I understand that experts are not the only ones who have the right to comment on complex policy issues. And that experts are sometimes wrong and often ideological in their views. But at least with experts, they have spent time studying the evidence before offering their advice to policymakers. Alas, the same cannot be said of some Sunday newspaper columnists. Case in point, pieces by op-ed writers in the Post and the Times.
The first comes from Tom Friedman who makes the claim in “No to Keystone. Yes to Crazy” that “Nothing would do more to clean our air, drive clean-tech innovation, weaken petro-dictators and reduce the deficit than a carbon tax.” Really? As ITIF has shown, many European nations have a defacto carbon tax in excess of $400 a ton (ala their massive gas taxes) – a carbon tax 20 times higher than anything that is remotely politically possible in the United States and they have even fewer electric cars than we do. Carbon taxes don’t drive the kind of breakthrough zero carbon innovations the world so desperately needs; they lead businesses to tweak existing technologies (in Europe cars are smaller and more are diesel powered). Tweaking won’t save the climate. Friedman makes another mistake. He claims that because the natural gas revolution lowered prices so much that this squashed the R&D into true clean technologies. First, as ITIF has shown in its energy innovation tracker, the federal government plays a critical role in supporting clean energy R&D (just as they played the key role in enabling the technology behind the current natural gas revolution). Support for that R&D has nothing to do with the price of oil or gas. Second, if Friedman wants to argue that fracking and cheap natural gas makes a R&D clean energy strategy harder, he should acknowledge that it makes a pricing strategy even harder. The effectiveness of a carbon price (limited at best) is even less when fossil fuel prices are low. I know that columnists are under enormous pressure to crank out the weekly op-ed, but more time to review relevant scholarly research would be a useful thing.
The second “Sunday driver” piece is from the Post’s Ezra Klein. In a piece called “Derek Khanna wants you to be able to unlock your cellphone,” Klein tells a story about how Khanna, a young staffer for the Republican Study Committee (until he was fired recently), posted a memo that represented a dramatic departure from copyright policy of the RSC. But from Ezra’s conspiratorial telling, a 25-year-old staffer was able to affect a complete sea change in Republican policy with one insightful and persuasive memo (the tech equivalent of Kennan’s long memo??). But heavy pressure from the content industry forced the RSC to relent. A much more likely story than this tale is that an enthusiastic Khanna got ahead of himself and once it was out elder and wiser voices realized that this in fact did not represent Republican policy, they took it down.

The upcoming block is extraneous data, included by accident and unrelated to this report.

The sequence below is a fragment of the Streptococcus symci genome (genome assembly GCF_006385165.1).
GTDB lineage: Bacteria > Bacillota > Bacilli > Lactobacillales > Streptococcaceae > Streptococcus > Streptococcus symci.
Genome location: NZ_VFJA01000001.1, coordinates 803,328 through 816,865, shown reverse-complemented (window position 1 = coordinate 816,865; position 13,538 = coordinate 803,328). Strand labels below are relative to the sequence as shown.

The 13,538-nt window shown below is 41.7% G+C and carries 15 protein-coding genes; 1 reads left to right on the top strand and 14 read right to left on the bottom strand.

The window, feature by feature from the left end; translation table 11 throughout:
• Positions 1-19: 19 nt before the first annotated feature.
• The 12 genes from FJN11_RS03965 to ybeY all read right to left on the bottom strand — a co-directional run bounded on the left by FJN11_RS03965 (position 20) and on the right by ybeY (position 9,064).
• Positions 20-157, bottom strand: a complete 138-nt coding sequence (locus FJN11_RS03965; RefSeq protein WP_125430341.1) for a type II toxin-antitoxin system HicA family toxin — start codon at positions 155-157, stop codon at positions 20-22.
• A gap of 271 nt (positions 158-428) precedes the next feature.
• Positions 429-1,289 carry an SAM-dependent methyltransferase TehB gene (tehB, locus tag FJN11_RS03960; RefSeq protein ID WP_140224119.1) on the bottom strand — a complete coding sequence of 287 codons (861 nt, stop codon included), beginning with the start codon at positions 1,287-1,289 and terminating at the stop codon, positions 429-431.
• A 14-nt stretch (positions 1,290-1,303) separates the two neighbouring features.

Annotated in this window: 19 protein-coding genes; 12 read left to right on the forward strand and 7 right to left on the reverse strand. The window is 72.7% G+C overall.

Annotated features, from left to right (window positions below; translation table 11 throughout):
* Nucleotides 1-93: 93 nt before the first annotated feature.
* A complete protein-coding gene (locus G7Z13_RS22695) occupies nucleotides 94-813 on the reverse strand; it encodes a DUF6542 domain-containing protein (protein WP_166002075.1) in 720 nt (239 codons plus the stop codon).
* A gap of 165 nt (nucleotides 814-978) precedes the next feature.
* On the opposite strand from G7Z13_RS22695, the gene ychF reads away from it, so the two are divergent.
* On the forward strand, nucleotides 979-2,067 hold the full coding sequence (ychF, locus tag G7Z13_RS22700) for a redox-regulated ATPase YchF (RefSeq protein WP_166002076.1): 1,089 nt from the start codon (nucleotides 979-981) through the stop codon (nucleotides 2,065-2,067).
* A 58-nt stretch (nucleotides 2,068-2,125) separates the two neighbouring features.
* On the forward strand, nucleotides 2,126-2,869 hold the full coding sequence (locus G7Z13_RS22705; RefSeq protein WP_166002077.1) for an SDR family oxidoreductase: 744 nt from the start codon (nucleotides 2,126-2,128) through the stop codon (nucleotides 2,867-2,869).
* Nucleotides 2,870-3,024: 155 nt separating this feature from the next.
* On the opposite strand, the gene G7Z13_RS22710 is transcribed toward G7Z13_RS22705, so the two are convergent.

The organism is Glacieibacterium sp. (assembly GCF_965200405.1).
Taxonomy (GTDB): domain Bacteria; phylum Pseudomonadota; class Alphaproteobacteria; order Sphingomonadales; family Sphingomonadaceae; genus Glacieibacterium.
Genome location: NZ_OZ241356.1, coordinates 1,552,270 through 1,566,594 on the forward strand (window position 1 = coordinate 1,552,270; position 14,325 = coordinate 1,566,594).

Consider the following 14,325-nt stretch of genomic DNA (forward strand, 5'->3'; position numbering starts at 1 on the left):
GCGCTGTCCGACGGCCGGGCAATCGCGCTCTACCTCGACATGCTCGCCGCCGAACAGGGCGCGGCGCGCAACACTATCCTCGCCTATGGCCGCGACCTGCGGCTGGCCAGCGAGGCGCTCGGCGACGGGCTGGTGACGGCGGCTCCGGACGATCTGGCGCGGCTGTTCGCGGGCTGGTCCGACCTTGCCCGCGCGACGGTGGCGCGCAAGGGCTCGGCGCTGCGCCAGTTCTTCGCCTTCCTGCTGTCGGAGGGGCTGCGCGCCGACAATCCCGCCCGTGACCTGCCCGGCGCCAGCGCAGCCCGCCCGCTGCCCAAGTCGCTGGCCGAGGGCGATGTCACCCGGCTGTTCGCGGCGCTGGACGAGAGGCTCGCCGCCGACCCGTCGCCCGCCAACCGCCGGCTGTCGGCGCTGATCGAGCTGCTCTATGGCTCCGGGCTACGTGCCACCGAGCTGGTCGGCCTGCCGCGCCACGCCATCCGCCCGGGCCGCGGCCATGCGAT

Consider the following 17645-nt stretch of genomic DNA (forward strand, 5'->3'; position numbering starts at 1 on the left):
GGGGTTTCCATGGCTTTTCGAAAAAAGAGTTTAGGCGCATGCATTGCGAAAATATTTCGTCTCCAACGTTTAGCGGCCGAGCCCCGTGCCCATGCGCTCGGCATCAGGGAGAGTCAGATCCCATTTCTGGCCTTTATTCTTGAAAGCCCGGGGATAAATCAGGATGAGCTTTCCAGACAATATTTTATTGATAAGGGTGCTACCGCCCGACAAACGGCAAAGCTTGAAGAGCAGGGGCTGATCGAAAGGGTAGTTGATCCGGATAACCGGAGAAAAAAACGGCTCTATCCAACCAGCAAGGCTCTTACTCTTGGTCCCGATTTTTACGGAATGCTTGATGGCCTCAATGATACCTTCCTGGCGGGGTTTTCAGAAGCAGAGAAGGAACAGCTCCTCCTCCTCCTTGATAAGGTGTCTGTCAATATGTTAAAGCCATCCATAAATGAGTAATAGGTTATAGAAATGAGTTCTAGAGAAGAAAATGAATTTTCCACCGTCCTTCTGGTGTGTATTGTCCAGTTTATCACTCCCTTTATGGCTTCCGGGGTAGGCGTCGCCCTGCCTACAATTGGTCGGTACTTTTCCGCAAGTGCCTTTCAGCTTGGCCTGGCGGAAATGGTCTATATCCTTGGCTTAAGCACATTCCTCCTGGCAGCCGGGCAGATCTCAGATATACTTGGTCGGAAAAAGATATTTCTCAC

But leaving the intrigue aside, Klein does what Friedman does – advocates for a serious policy change without having appearing to have review the evidence or scholarly studies. To be sure, copyright policy is complicated and there are scholars on both sides of the issue (strong vs. weak copyright), but for Klein to categorically say, “Excessively tough copyright law is good for big businesses with large legal departments but bad for new businesses that can’t afford a lawyer” has no real analytic basis.
What about all the start-up companies relying on copyright protection for their innovations? Are they hurt by strong copyright? What about me? My new book Innovation Economics: The Race for Global Advantage is under copyright. If it wasn’t, no one would buy it since they could get it for free online. Not that it’s a top seller on Amazon to be sure, but people do buy copies.
At minimum, if Klein is going to use his pulpit to influence public policy, he should at least acknowledge that the current copyright system has some benefits for average Americans, particularly by incenting the creation of great content and providing exports to the rest of the world. As my Columbia colleague Eli Noam once explained about why French movies are mostly just filming people talking (as opposed to U.S. movies which have Tom Cruise hanging off of the tallest building in the world), the French movie market is so small that they can’t afford to make really great special effects movies that cost tens if not hundreds of millions of dollars to produce. Weak copyright would transform the U.S. movie industry into one looking more like the French – no more global location sets; no more world-class, cutting edge movie innovations (like we see in movies like Avatar); no more cool action sequences. Just movies of actors talking. But at least we’d all get to watch movies without paying.
So I know it’s too much to ask that bloggers, journalists and other Sunday driver pundits spend more time doing research before calling on policymakers to make major decisions affecting the lives of hundreds of millions of people. But at least they could put a disclaimer on their work saying that it’s just their opinion.